We all know that having kids is not easy. But couples still keep on having kids and parents prove to be happier than their child-free friends. Yes being a parent is difficult. It is hard on the budget, it weighs down on the sex life, and it generally causes a lot of stress. Yet it turns out, couples would still rather have kids than live without any experience of having them.
There are even studies conducted and concluded to show that having kids have the tendency to lower blood pressure (yes, it’s true) –most probably because of the feel-good feelings of being needed and engaging in doing worth-while activities related to child-rearing. That is how good being a parent could be, although we cannot pressure anyone into this kind of duty.
Parenting or raising kids is much like-climbing a mountain. Parents enjoy it like mountain-climbers do exhilarate in a climb. It is up to you if you would want to pass-up that fun experience of having kids.
Different couples have different ways of sharing their parenting duties with their spouses. Some people agree that fathers should also partake in the caregiving of the child (like feeding or bathing); but most people also accept that mothers should be the primary caregiver. A study though concluded that effective co-parenting could still be possible even without the fathers doing or sharing the child caregiving tasks.
The study appeared in the January 2011 issue of the Developmental Psychology journal, and it showed that the group of fathers who only played with their kids and did not share the caregiving responsibilities with their wives still received ample support from their wives or the mothers. On the other hand, the fathers who shared the caregiving responsibilities with their wives experienced less support and more conflict with their wives, most probably because of their disagreements with how the parenting should be done with the kids.
The study does not rule out though that some couples still do work effectively in co-parenting their kids while sharing the caregiving responsibilities equally. In the end, what is most important is for the couple to decide which set-up works best when it comes to caring for the children, at the same time determine which way is more beneficial or healthier for their co-parent relationship.
The relationship between the mother and father of a child greatly affects the parenting set-up for the child even after divorce or legal separation. This is especially true for ex-spouses who are court-ordered to share legal and physical custody of their child or children.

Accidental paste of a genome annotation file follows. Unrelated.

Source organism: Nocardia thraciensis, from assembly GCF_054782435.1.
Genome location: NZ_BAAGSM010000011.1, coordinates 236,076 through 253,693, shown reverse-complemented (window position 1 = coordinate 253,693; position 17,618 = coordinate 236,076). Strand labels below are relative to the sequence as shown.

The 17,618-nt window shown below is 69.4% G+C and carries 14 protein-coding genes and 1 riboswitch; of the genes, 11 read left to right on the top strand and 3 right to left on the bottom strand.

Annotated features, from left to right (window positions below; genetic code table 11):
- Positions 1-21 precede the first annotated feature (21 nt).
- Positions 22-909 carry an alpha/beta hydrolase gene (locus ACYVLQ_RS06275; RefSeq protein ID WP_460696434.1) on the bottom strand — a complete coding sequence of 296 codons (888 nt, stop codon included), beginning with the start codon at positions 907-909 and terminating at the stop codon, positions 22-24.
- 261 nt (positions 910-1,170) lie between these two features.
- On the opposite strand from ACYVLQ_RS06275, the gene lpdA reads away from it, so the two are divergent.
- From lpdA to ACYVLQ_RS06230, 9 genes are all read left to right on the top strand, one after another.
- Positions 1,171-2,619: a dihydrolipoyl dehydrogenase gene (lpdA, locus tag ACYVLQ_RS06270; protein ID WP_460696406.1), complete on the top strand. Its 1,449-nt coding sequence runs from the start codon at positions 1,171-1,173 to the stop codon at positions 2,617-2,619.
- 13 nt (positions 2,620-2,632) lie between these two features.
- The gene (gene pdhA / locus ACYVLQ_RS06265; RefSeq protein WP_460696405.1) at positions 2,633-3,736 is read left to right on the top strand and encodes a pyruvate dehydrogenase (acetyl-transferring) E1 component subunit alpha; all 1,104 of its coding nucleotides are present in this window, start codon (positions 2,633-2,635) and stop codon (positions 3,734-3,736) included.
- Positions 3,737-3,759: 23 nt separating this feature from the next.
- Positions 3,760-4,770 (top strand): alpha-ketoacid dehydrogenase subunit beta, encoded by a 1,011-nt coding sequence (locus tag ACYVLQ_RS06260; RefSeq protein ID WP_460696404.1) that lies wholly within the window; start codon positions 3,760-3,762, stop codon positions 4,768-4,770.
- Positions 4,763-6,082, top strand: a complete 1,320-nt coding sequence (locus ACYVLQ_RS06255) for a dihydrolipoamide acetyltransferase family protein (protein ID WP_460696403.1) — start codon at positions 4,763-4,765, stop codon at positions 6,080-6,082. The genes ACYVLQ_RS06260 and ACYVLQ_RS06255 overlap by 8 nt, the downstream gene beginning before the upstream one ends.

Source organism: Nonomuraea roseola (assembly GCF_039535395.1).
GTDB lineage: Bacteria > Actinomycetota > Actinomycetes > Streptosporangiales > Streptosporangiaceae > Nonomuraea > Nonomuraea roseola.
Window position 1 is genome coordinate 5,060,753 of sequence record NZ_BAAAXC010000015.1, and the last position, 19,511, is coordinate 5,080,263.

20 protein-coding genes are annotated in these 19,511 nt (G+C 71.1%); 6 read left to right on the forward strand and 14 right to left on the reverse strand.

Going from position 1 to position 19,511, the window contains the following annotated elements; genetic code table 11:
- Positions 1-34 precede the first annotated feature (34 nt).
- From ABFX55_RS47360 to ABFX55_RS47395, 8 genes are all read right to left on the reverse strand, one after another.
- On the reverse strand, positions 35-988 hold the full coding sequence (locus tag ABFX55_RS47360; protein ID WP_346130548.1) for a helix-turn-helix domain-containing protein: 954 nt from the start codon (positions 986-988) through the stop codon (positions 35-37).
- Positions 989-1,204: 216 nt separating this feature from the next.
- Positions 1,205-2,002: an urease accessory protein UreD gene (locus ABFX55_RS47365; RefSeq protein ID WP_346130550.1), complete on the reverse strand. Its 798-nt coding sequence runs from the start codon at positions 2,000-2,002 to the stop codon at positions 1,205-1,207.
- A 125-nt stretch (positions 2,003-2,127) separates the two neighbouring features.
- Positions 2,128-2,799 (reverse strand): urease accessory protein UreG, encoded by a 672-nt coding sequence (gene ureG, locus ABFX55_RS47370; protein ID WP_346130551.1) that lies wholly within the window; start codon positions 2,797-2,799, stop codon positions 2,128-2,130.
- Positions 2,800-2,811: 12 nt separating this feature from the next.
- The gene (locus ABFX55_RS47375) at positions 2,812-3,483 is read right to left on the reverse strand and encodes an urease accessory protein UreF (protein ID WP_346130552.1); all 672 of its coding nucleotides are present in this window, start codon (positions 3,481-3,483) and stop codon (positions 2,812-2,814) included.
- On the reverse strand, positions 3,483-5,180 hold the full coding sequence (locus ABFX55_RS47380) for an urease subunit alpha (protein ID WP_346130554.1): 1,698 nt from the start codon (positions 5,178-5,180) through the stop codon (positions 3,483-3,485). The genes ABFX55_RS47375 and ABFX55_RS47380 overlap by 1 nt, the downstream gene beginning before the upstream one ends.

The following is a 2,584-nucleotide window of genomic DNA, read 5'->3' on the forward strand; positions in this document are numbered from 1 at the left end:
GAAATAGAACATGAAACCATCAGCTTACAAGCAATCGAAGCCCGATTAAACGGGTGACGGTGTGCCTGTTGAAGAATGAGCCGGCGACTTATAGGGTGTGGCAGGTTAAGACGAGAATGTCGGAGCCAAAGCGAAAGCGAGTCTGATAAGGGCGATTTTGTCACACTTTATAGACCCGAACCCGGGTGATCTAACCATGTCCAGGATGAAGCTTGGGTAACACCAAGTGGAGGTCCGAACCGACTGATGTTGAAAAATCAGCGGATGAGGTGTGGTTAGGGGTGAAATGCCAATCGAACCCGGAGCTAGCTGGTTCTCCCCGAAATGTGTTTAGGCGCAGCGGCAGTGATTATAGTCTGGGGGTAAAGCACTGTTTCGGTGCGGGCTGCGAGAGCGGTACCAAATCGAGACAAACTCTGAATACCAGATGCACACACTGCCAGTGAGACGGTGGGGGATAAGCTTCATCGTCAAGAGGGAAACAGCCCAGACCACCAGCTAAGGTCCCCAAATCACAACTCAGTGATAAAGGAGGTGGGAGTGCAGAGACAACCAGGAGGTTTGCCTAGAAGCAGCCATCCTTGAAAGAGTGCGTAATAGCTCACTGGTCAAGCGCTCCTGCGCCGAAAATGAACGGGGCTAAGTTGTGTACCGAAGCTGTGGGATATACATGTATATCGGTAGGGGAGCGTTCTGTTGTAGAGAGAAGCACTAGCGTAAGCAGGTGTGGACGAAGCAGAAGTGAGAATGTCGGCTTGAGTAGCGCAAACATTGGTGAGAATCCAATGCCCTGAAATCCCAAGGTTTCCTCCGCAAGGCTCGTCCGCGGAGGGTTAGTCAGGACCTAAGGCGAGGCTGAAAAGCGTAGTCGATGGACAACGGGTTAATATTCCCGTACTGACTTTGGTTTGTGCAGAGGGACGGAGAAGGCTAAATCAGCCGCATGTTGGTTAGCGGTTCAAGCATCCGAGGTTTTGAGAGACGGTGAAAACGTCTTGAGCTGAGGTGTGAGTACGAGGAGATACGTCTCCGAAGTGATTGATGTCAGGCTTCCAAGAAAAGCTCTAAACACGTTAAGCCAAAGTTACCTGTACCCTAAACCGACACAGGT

A new study by the Kansas State University has identified some crucial factors that affect how ex-partner parents succeed in co-parenting.
45% of the mothers from the study group have a “contentious relationship” with their exes even in the area of co-parenting their children. The mothers state that there is a conflict in the way they see their exes raise (or cannot raise) the children, and most of the women said they do not want to share custody, but only have to because of the court ruling.
On the other hand, 35% of the mothers have a “bad-to-better” co-parenting relationship with their children’s father. During the earlier phase post the separation, the relationship was contentious but improved eventually as the mothers began to think that their exes are good parents after all. The mothers also state that they were not able to have a more amicable co-parenting relationship in the beginning because personal issues were in still the way. The parents had to change this relationship for the sake of the children, hence made a conscious effort to work things out in order to succeed in co-parenting the kids. It has been found that good communication between the ex-partners greatly helps with their success in co-parenting.
Meanwhile nearly-half of the subject mothers are still in animosity-terms with their ex-partners, and they still continue to have a contentious (almost no-communication) co-parenting relationship with their exes. They do not see that cooperation and a less-conflicted relationship would help improve their current shared-custody situation.
Parenting children ages 3 to 8 years old can be hard not just for parents, but also for their children. For children, it is a stage of major transitions. At times they would need feelings of security and affection, and other times they would want to feel independent and test the limits within their surroundings. Sometimes, they want to find out what will or will not be tolerated. And as the kids undergo these conflicting needs and pleasures, then may throw tantrums and exhibit destructive behavior during the times when they don’t get what they want.
For parents, this is often shocking and challenging to handle. Parents may feel a loss of control and feel anger and frustration for not being able to get their child to cooperate. On the other hand, parents may sometimes also feel guilt or anxious that they may be lacking enough skills with parenting and are over-all concerned about their child’s progress (at school and whether their child is making enough friends.) With this, parents often feel confused thinking as to how much freedom and control they should give their kids. You must have frequently felt guilty wondering whether you handled a situation right or perhaps whether you have expected too much from your small child.
Parents can use appropriate discipline while also being responsive and nurturing to their kids. This can help their children learn effective ways to self-regulate and solve their problems, and in the long-term help them grow and develop to become more socially competent and less aggressive individuals. It will help advance your child’s emotional, social, and academic development, and you will feel more confident and less guilty in rearing your child.
You can read more on these principles on “Responsive and Nurturing Parenting” – HERE